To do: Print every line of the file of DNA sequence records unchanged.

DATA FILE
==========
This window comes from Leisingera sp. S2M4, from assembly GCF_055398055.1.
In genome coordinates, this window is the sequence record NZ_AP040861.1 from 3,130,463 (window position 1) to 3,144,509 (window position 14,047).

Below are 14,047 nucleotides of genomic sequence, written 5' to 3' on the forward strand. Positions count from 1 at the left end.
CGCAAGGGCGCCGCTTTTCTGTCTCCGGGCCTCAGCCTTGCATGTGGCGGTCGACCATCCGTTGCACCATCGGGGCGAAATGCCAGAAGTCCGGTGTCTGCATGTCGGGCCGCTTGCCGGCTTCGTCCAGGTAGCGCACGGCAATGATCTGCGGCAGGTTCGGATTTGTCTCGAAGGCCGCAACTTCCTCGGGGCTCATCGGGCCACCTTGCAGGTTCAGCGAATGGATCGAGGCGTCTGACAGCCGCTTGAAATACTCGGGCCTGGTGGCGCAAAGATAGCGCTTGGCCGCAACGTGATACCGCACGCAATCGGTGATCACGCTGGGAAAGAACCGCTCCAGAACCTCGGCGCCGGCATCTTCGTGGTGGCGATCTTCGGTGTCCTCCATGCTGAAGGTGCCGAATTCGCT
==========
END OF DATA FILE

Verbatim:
This window comes from Leisingera sp. S2M4, from assembly GCF_055398055.1.
In genome coordinates, this window is the sequence record NZ_AP040861.1 from 3,130,463 (window position 1) to 3,144,509 (window position 14,047).

Below are 14,047 nucleotides of genomic sequence, written 5' to 3' on the forward strand. Positions count from 1 at the left end.
CGCAAGGGCGCCGCTTTTCTGTCTCCGGGCCTCAGCCTTGCATGTGGCGGTCGACCATCCGTTGCACCATCGGGGCGAAATGCCAGAAGTCCGGTGTCTGCATGTCGGGCCGCTTGCCGGCTTCGTCCAGGTAGCGCACGGCAATGATCTGCGGCAGGTTCGGATTTGTCTCGAAGGCCGCAACTTCCTCGGGGCTCATCGGGCCACCTTGCAGGTTCAGCGAATGGATCGAGGCGTCTGACAGCCGCTTGAAATACTCGGGCCTGGTGGCGCAAAGATAGCGCTTGGCCGCAACGTGATACCGCACGCAATCGGTGATCACGCTGGGAAAGAACCGCTCCAGAACCTCGGCGCCGGCATCTTCGTGGTGGCGATCTTCGGTGTCCTCCATGCTGAAGGTGCCGAATTCGCT